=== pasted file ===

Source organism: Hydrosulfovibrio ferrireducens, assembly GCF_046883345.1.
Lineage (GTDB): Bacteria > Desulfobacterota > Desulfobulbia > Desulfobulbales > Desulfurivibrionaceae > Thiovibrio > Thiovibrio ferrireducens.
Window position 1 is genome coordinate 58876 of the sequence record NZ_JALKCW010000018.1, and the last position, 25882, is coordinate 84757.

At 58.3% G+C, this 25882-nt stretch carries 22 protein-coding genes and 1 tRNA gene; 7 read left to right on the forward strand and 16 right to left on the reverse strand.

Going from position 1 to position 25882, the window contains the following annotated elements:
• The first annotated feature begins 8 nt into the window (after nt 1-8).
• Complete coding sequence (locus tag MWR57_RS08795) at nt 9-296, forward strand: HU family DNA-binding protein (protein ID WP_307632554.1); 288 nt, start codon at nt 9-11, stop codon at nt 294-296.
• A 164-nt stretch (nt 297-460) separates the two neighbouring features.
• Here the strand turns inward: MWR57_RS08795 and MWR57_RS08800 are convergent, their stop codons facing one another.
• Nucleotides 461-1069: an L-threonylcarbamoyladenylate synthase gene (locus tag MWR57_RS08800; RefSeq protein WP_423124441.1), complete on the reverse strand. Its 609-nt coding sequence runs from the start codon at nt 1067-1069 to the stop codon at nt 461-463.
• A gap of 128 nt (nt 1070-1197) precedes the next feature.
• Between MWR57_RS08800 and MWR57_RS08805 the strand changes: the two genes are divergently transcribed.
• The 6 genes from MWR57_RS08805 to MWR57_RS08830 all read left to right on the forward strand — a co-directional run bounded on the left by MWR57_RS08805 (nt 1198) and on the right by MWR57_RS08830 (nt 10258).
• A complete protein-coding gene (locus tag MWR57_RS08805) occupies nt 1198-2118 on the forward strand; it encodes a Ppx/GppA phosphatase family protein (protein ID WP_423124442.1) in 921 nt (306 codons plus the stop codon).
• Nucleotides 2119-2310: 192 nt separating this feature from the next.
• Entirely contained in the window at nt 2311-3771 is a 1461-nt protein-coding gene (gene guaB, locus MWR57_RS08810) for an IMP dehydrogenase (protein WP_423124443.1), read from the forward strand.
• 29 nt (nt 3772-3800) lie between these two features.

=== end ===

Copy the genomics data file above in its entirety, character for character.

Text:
Source organism: Hydrosulfovibrio ferrireducens, assembly GCF_046883345.1.
Lineage (GTDB): Bacteria > Desulfobacterota > Desulfobulbia > Desulfobulbales > Desulfurivibrionaceae > Thiovibrio > Thiovibrio ferrireducens.
Window position 1 is genome coordinate 58876 of the sequence record NZ_JALKCW010000018.1, and the last position, 25882, is coordinate 84757.

At 58.3% G+C, this 25882-nt stretch carries 22 protein-coding genes and 1 tRNA gene; 7 read left to right on the forward strand and 16 right to left on the reverse strand.

Going from position 1 to position 25882, the window contains the following annotated elements:
• The first annotated feature begins 8 nt into the window (after nt 1-8).
• Complete coding sequence (locus tag MWR57_RS08795) at nt 9-296, forward strand: HU family DNA-binding protein (protein ID WP_307632554.1); 288 nt, start codon at nt 9-11, stop codon at nt 294-296.
• A 164-nt stretch (nt 297-460) separates the two neighbouring features.
• Here the strand turns inward: MWR57_RS08795 and MWR57_RS08800 are convergent, their stop codons facing one another.
• Nucleotides 461-1069: an L-threonylcarbamoyladenylate synthase gene (locus tag MWR57_RS08800; RefSeq protein WP_423124441.1), complete on the reverse strand. Its 609-nt coding sequence runs from the start codon at nt 1067-1069 to the stop codon at nt 461-463.
• A gap of 128 nt (nt 1070-1197) precedes the next feature.
• Between MWR57_RS08800 and MWR57_RS08805 the strand changes: the two genes are divergently transcribed.
• The 6 genes from MWR57_RS08805 to MWR57_RS08830 all read left to right on the forward strand — a co-directional run bounded on the left by MWR57_RS08805 (nt 1198) and on the right by MWR57_RS08830 (nt 10258).
• A complete protein-coding gene (locus tag MWR57_RS08805) occupies nt 1198-2118 on the forward strand; it encodes a Ppx/GppA phosphatase family protein (protein ID WP_423124442.1) in 921 nt (306 codons plus the stop codon).
• Nucleotides 2119-2310: 192 nt separating this feature from the next.
• Entirely contained in the window at nt 2311-3771 is a 1461-nt protein-coding gene (gene guaB, locus MWR57_RS08810) for an IMP dehydrogenase (protein WP_423124443.1), read from the forward strand.
• 29 nt (nt 3772-3800) lie between these two features.